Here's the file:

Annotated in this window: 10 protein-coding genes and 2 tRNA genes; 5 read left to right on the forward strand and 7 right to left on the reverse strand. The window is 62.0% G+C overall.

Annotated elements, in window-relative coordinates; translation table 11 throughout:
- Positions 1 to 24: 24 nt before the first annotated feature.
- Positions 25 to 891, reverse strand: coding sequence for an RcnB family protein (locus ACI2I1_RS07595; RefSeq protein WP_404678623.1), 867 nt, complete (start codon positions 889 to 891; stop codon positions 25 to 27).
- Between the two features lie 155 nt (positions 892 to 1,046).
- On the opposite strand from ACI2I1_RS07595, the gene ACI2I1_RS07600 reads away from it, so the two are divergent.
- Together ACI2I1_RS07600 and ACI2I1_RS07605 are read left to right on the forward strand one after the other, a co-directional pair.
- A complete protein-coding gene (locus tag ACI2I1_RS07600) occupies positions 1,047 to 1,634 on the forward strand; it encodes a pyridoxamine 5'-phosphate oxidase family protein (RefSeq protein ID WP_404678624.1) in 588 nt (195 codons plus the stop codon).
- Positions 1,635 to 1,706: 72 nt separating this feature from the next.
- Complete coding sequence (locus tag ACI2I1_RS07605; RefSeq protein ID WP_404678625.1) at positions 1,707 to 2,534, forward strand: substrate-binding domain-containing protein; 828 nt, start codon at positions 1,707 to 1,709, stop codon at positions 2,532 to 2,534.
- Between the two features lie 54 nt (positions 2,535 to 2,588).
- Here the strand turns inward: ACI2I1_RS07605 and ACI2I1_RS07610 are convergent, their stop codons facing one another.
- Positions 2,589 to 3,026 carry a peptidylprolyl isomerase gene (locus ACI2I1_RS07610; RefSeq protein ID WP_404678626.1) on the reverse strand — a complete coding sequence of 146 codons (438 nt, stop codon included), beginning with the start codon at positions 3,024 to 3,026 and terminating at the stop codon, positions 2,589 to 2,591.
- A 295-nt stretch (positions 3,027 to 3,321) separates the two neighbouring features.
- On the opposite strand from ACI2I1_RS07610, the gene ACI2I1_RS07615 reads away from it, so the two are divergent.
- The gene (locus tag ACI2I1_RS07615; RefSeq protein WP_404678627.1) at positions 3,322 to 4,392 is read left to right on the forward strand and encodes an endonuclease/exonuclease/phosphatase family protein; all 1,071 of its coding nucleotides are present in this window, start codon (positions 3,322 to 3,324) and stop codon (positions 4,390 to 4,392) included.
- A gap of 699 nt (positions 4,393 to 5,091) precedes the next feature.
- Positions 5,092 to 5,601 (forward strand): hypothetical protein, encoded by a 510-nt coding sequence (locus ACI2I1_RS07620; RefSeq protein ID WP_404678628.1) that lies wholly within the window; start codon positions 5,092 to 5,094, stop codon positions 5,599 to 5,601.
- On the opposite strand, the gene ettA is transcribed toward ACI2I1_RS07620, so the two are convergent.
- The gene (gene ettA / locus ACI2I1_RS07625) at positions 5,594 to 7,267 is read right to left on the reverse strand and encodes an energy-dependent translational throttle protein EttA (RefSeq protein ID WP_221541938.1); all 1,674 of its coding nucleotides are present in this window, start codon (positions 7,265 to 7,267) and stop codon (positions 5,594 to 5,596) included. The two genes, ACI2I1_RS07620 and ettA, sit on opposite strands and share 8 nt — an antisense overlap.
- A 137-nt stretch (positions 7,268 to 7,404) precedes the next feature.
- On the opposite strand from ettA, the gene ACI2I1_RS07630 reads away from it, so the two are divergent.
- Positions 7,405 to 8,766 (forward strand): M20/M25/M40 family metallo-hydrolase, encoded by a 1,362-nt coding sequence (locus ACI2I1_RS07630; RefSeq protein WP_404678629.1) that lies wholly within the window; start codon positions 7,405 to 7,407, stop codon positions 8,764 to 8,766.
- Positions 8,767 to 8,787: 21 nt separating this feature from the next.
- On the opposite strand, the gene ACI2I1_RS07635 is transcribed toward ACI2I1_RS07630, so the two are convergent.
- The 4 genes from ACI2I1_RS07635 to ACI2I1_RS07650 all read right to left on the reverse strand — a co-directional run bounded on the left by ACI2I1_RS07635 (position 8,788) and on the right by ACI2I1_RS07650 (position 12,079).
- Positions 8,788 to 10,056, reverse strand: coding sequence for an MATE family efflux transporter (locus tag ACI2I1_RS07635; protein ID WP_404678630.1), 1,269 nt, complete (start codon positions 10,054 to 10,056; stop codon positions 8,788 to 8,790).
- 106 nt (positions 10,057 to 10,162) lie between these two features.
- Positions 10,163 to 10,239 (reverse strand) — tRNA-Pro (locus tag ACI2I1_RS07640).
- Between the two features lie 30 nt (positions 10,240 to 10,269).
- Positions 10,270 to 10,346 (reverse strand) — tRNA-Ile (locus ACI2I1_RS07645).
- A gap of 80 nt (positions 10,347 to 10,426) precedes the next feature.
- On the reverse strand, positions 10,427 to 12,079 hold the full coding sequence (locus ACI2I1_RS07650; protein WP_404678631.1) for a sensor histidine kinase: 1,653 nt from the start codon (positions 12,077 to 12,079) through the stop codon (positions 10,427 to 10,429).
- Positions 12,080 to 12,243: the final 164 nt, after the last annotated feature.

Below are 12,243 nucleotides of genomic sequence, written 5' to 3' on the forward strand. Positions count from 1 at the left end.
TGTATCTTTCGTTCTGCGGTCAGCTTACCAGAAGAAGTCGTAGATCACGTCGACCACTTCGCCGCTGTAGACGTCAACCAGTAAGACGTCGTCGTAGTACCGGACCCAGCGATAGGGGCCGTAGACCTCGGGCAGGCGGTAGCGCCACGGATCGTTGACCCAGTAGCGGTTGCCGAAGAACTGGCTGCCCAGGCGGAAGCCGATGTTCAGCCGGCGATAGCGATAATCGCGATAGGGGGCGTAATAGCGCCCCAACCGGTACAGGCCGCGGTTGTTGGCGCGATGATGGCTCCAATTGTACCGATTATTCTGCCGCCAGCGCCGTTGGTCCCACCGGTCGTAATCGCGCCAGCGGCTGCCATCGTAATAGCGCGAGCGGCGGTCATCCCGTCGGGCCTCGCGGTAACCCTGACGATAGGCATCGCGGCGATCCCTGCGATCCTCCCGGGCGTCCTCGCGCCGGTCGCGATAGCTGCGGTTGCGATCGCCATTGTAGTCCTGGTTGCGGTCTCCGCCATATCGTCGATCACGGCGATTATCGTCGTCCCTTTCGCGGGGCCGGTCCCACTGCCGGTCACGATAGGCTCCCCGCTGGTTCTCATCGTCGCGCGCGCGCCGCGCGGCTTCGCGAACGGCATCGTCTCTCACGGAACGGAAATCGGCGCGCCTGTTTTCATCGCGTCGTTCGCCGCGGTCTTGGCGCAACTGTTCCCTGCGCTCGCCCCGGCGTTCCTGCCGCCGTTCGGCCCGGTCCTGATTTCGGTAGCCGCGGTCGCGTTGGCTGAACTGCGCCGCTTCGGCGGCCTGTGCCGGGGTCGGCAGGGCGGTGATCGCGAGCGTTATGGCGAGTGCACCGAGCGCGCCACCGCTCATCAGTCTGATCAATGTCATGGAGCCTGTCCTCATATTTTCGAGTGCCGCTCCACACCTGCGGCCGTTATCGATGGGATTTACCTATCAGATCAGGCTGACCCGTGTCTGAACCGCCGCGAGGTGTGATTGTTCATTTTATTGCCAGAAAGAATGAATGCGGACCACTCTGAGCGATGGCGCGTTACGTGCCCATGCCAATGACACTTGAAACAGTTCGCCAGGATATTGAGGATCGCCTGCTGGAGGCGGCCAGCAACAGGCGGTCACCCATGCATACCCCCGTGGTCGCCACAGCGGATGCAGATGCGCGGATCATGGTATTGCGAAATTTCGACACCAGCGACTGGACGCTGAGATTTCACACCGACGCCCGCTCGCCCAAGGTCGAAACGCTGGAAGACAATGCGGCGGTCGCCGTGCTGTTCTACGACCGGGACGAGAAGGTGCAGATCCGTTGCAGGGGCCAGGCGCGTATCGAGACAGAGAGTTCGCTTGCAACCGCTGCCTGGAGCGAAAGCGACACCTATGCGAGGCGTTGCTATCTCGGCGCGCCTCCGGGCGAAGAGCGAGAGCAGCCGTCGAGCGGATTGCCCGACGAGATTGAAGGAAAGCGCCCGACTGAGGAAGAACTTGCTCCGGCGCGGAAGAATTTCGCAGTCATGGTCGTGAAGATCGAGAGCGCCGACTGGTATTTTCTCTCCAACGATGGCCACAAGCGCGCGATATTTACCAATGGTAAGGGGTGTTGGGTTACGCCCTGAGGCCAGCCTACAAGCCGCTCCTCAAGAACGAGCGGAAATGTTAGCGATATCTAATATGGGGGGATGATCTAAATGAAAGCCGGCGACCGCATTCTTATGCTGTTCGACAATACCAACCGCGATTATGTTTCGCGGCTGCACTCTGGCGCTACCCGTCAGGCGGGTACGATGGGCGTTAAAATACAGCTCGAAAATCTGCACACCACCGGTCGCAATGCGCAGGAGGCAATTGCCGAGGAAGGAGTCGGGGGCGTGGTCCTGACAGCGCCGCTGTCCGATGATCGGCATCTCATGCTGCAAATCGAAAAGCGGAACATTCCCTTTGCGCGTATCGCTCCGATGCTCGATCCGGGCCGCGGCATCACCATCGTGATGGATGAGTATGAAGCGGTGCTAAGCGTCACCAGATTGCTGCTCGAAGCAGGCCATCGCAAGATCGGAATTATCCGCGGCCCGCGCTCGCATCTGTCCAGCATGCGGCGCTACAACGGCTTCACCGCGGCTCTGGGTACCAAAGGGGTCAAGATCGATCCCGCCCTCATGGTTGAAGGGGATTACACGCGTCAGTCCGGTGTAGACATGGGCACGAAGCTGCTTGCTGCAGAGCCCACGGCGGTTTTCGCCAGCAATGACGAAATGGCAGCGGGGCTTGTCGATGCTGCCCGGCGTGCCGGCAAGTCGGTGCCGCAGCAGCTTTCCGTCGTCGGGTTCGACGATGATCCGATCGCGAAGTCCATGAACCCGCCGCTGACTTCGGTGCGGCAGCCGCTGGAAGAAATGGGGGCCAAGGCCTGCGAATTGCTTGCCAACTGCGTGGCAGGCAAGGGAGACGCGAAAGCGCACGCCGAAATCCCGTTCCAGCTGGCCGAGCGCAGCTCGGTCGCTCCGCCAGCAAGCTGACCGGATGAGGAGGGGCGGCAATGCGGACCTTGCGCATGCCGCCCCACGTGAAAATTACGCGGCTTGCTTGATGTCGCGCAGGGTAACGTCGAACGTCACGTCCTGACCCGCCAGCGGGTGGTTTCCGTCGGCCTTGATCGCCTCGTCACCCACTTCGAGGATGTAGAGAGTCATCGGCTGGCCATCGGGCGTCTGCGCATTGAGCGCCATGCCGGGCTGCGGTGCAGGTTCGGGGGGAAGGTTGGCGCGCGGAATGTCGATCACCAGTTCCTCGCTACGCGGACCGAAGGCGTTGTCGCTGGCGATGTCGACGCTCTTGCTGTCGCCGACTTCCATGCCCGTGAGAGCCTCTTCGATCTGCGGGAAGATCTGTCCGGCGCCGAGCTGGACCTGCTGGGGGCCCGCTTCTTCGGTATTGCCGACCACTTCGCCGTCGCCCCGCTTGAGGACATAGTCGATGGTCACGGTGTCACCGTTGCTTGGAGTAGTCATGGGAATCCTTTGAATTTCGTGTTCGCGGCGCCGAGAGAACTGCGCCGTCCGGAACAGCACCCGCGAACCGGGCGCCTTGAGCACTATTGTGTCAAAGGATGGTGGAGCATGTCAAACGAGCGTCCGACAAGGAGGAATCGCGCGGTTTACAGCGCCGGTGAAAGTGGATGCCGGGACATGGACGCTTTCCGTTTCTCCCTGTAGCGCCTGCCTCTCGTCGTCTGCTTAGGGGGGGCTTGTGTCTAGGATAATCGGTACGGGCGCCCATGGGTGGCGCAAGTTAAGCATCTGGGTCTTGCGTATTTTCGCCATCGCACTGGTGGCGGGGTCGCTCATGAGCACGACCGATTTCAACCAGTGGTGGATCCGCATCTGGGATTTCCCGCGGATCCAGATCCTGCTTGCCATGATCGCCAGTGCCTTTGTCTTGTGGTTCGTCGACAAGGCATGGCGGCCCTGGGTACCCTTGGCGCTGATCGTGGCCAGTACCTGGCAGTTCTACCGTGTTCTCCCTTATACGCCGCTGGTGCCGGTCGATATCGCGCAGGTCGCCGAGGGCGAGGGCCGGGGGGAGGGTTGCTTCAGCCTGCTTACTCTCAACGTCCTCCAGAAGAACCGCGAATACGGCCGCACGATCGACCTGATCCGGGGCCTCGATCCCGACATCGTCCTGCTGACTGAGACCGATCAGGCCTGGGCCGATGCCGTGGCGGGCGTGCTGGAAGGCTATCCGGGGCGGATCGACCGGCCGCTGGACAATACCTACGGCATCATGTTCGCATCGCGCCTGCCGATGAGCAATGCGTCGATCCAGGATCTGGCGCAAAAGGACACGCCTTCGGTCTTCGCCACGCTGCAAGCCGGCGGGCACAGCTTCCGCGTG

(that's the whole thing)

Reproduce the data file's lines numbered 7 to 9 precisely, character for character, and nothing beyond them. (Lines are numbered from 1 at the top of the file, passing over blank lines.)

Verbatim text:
- Together ACI2I1_RS07600 and ACI2I1_RS07605 are read left to right on the forward strand one after the other, a co-directional pair.
- A complete protein-coding gene (locus tag ACI2I1_RS07600) occupies positions 1,047 to 1,634 on the forward strand; it encodes a pyridoxamine 5'-phosphate oxidase family protein (RefSeq protein ID WP_404678624.1) in 588 nt (195 codons plus the stop codon).
- Positions 1,635 to 1,706: 72 nt separating this feature from the next.